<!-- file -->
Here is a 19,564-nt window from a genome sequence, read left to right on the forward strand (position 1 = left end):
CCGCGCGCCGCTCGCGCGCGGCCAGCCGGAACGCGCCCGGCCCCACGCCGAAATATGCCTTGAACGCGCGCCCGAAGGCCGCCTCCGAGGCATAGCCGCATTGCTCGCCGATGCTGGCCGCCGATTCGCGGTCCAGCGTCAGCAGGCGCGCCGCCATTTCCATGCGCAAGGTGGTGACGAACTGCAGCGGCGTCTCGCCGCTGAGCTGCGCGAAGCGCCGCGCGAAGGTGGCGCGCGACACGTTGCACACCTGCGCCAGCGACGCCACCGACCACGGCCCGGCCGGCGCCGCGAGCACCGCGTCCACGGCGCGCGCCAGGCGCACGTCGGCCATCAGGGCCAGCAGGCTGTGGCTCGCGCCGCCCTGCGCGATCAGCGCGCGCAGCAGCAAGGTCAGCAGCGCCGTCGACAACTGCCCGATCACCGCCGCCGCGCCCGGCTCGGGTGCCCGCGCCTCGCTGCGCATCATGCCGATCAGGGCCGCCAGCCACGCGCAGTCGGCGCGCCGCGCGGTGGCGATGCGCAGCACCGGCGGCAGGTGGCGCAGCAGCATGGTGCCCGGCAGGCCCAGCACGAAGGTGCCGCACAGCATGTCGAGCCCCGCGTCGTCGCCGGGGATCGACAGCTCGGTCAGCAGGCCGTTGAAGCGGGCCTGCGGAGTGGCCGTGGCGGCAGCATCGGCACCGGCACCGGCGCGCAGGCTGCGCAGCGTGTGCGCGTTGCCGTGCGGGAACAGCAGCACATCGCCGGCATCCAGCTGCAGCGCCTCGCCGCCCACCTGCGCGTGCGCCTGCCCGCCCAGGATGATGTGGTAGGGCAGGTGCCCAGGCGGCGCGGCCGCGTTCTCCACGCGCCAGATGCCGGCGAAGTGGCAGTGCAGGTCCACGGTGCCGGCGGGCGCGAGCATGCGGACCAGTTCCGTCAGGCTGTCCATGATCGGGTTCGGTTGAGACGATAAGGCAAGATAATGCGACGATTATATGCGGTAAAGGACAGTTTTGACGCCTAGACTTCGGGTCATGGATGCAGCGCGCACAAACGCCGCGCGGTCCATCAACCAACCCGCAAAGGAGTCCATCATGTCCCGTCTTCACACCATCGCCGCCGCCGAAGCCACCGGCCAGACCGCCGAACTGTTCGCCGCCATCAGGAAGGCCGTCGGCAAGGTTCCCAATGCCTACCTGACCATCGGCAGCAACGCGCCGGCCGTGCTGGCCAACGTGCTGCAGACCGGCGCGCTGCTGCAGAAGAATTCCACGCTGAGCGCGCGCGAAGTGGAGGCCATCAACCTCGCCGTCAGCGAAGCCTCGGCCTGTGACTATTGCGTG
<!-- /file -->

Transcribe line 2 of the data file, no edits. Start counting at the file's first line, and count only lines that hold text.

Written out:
CCGCGCGCCGCTCGCGCGCGGCCAGCCGGAACGCGCCCGGCCCCACGCCGAAATATGCCTTGAACGCGCGCCCGAAGGCCGCCTCCGAGGCATAGCCGCATTGCTCGCCGATGCTGGCCGCCGATTCGCGGTCCAGCGTCAGCAGGCGCGCCGCCATTTCCATGCGCAAGGTGGTGACGAACTGCAGCGGCGTCTCGCCGCTGAGCTGCGCGAAGCGCCGCGCGAAGGTGGCGCGCGACACGTTGCACACCTGCGCCAGCGACGCCACCGACCACGGCCCGGCCGGCGCCGCGAGCACCGCGTCCACGGCGCGCGCCAGGCGCACGTCGGCCATCAGGGCCAGCAGGCTGTGGCTCGCGCCGCCCTGCGCGATCAGCGCGCGCAGCAGCAAGGTCAGCAGCGCCGTCGACAACTGCCCGATCACCGCCGCCGCGCCCGGCTCGGGTGCCCGCGCCTCGCTGCGCATCATGCCGATCAGGGCCGCCAGCCACGCGCAGTCGGCGCGCCGCGCGGTGGCGATGCGCAGCACCGGCGGCAGGTGGCGCAGCAGCATGGTGCCCGGCAGGCCCAGCACGAAGGTGCCGCACAGCATGTCGAGCCCCGCGTCGTCGCCGGGGATCGACAGCTCGGTCAGCAGGCCGTTGAAGCGGGCCTGCGGAGTGGCCGTGGCGGCAGCATCGGCACCGGCACCGGCGCGCAGGCTGCGCAGCGTGTGCGCGTTGCCGTGCGGGAACAGCAGCACATCGCCGGCATCCAGCTGCAGCGCCTCGCCGCCCACCTGCGCGTGCGCCTGCCCGCCCAGGATGATGTGGTAGGGCAGGTGCCCAGGCGGCGCGGCCGCGTTCTCCACGCGCCAGATGCCGGCGAAGTGGCAGTGCAGGTCCACGGTGCCGGCGGGCGCGAGCATGCGGACCAGTTCCGTCAGGCTGTCCATGATCGGGTTCGGTTGAGACGATAAGGCAAGATAATGCGACGATTATATGCGGTAAAGGACAGTTTTGACGCCTAGACTTCGGGTCATGGATGCAGCGCGCACAAACGCCGCGCGGTCCATCAACCAACCCGCAAAGGAGTCCATCATGTCCCGTCTTCACACCATCGCCGCCGCCGAAGCCACCGGCCAGACCGCCGAACTGTTCGCCGCCATCAGGAAGGCCGTCGGCAAGGTTCCCAATGCCTACCTGACCATCGGCAGCAACGCGCCGGCCGTGCTGGCCAACGTGCTGCAGACCGGCGCGCTGCTGCAGAAGAATTCCACGCTGAGCGCGCGCGAAGTGGAGGCCATCAACCTCGCCGTCAGCGAAGCCTCGGCCTGTGACTATTGCGTG